Adaptive and responsive Business Recycling Unit during COVID-19
The EPA’s Business Recycling Unit helps businesses avoid, reduce and recycle waste and develop circular economy initiatives. Bin Trim, Rebates and Circulate programs help NSW meet future infrastructure and service needs as waste volumes continue to grow.
In May 2020 Round 4 of one of our main programs in this area, Bin Trim, awarded 22 grants with a combined value of $5 million.
An ANZ employee implementing Bin Trim labelling system for paper and cardboard. Photo: EPA
Bin Trim grantees visit businesses to carry out waste and recycling assessments. Round 4 grantees aimed to engage nearly 8,000 businesses, but when these grant projects started it wasn’t clear how COVID-19 might affect them. This year the EPA’s Business Recycling Unit helped grantees adapt their programs to meet pandemic conditions, as well as supporting them with training and communication.
With the EPA’s support, some grantees changed their plans to target business sectors that were less impacted by COVID-19. Others went to great lengths to accommodate the changing COVID restrictions and specific needs of participating businesses: for example, environmental consultancy WildBlueGlobal was able to work with the aged care sector by doing extra planning and taking extra health and hygiene measures. The EPA also allowed grantees to change how and when they engaged with businesses, with some grantees using technology to conduct assessments remotely and many receiving extensions to compensate for time lost in lockdowns.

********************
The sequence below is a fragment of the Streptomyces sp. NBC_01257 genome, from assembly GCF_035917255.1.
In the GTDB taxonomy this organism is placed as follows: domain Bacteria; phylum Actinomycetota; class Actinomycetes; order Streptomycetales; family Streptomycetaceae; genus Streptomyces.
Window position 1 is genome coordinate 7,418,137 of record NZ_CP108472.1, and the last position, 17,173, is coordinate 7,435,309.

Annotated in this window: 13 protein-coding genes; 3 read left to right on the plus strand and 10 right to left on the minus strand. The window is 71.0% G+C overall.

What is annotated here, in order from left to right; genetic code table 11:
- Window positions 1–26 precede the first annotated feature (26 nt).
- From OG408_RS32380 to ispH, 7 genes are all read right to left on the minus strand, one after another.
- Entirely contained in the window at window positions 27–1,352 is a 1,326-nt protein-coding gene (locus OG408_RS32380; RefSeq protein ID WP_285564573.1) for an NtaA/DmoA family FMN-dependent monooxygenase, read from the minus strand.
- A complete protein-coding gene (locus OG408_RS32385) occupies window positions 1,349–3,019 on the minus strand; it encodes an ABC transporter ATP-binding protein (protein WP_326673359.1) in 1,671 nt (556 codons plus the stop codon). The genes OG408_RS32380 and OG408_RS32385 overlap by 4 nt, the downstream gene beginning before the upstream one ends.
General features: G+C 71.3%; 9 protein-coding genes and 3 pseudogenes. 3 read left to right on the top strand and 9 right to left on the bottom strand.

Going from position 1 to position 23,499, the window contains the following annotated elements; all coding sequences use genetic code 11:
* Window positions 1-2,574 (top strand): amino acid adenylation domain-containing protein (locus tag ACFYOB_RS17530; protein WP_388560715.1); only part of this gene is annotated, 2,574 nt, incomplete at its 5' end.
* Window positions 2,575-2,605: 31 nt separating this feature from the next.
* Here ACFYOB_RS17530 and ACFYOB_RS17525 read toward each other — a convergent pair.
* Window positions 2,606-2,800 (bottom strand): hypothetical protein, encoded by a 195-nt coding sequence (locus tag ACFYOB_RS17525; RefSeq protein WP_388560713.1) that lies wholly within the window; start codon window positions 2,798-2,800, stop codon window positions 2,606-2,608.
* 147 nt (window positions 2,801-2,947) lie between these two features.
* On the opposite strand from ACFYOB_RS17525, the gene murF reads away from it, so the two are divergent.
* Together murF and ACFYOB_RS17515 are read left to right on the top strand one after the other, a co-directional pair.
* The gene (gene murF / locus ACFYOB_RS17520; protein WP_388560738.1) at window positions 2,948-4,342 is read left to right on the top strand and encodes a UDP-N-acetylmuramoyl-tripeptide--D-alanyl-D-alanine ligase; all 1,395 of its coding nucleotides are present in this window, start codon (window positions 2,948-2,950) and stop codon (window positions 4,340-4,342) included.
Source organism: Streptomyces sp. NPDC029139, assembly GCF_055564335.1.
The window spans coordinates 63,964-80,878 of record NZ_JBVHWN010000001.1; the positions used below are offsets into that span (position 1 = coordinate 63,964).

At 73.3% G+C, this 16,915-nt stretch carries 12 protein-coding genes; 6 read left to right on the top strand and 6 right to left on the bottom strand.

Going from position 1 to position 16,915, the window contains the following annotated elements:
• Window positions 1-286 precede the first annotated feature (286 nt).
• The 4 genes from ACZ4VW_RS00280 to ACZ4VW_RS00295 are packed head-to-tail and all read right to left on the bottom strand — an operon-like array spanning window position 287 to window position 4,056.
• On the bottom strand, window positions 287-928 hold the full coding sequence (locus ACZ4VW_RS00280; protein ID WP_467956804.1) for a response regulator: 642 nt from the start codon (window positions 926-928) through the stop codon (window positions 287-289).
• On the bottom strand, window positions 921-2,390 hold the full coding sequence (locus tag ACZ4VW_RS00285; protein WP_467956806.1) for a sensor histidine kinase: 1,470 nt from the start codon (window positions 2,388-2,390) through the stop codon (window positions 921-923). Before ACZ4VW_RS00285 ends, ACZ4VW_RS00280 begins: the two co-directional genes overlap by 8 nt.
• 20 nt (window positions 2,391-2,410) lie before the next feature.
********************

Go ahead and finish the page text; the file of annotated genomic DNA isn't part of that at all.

Bin Trim grantees have achieved outstanding results and are on track to hit their targets by the end of the program round in late 2021.
Since June 2020:
grantees have engaged more than 7,300 businesses
each business has received at least one site assessment
more than 4,500 businesses have acted to reduce waste and increase recycling
more than 25,000 tonnes of waste are now being diverted from landfill each year (an estimate from follow-up assessments).
This result has added to the success of Bin Trim’s previous rounds.
Since the program began in 2014, 37,000 businesses have taken part.
Collaboration and a focus on customer service have allowed the Bin Trim program to thrive in 2020–21 despite unexpected and unprecedented conditions.
Returning, earning and delivering: the NSW container deposit scheme
Family using a Return and Earn facility. Photo: EPA
The NSW container deposit scheme, Return and Earn, was launched on 1 December 2017. It is the largest litter reduction scheme ever introduced in the State. Before Return and Earn, more than 160 million drink containers were littered each year, representing 44% (by volume) of all litter in NSW.
Return and Earn has become part of life in NSW: it has more than 620 collection points across the State and 77% of adults have used it.